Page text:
A US Navy study has concluded that its next generation aircraft carrier, the CVX, must be able to support conventional take-off and landing (CTOL) and short take-off and vertical landing (STOVL) operations.

The study also says that the USN's future carrier-deployed air wing must total at least 55 aircraft if all critical missions are to be handled. Today's USN carriers generally operate at sea with an air wing consisting of 76 fixed wing aircraft and six helicopters.

The USN will need another Nimitz-class carrier, the CVN-77, to replace the conventionally powered Kitty Hawk (CV-63) in 2008. The CVN-77 will act as a transition ship to the new-design CVX-78, which may not be a nuclear powered carrier.

The next generation carrier's size and design will be influenced by the type and number of aircraft that it will carry.

Catapults and arresting gears will be required for the operation of today's CTOL aircraft, such as the Boeing F/A-18E/F. Meanwhile, the Joint Strike Fighter project will yield a carrier-capable CTOL aircraft for the USN and a STOVL aircraft for the US Marine Corps.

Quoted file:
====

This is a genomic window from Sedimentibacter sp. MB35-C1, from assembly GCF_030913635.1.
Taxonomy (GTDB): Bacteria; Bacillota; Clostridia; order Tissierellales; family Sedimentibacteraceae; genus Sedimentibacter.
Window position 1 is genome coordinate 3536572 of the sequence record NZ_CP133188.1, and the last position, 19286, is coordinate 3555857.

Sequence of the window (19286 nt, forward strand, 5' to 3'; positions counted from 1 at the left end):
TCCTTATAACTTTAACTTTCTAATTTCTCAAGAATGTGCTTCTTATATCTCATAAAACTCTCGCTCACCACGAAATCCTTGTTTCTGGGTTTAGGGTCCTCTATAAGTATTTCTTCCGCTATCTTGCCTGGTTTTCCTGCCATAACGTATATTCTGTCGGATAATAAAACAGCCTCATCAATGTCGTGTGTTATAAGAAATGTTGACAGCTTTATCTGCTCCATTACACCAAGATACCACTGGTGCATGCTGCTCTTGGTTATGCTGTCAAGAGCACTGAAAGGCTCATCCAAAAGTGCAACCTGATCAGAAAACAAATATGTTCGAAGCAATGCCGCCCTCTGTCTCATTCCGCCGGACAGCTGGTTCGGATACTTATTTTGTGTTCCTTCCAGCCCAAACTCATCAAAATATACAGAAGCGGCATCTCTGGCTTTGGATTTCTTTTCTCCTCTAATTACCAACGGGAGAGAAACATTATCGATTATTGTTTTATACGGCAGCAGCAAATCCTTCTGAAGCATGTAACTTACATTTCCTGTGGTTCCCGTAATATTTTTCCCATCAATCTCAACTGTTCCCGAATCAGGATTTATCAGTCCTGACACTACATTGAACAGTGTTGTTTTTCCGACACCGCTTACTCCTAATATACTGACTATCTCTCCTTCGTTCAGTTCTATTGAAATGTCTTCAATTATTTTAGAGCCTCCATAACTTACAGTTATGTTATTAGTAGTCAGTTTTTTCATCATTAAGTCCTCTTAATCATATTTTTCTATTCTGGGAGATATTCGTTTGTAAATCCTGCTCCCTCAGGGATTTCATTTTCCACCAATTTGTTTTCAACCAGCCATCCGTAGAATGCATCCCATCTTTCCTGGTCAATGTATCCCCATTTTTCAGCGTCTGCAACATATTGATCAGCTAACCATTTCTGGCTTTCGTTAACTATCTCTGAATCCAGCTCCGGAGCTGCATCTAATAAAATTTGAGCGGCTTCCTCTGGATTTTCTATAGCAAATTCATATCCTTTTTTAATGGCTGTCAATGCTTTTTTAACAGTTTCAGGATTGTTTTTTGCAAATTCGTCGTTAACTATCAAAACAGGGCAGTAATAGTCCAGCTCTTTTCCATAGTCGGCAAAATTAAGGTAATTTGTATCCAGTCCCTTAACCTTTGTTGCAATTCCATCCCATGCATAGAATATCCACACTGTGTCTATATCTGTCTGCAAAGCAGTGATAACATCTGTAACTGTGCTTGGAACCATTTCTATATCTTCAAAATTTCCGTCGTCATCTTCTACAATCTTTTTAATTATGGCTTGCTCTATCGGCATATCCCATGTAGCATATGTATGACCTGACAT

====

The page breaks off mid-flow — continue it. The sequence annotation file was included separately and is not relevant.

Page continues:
The first phase of a study of CVX alternatives was completed last year, with the analysis examining trade-offs of future aircraft carriers, including air wing sizes and required aircraft types.

"The assessment concluded that carrier designs supporting STOVL-only aircraft would not be practical," says the US Department of Defense.

The second phase of the so-called CVX Analysis of Alternatives, which is expected to be completed next year, will address detailed design trade-offs, including propulsion alternatives.

The first CVX carrier would be procured in financial year 2006, entering the fleet in 2013 as the replacement for the Enterprise (CVN-65).

Source: Flight International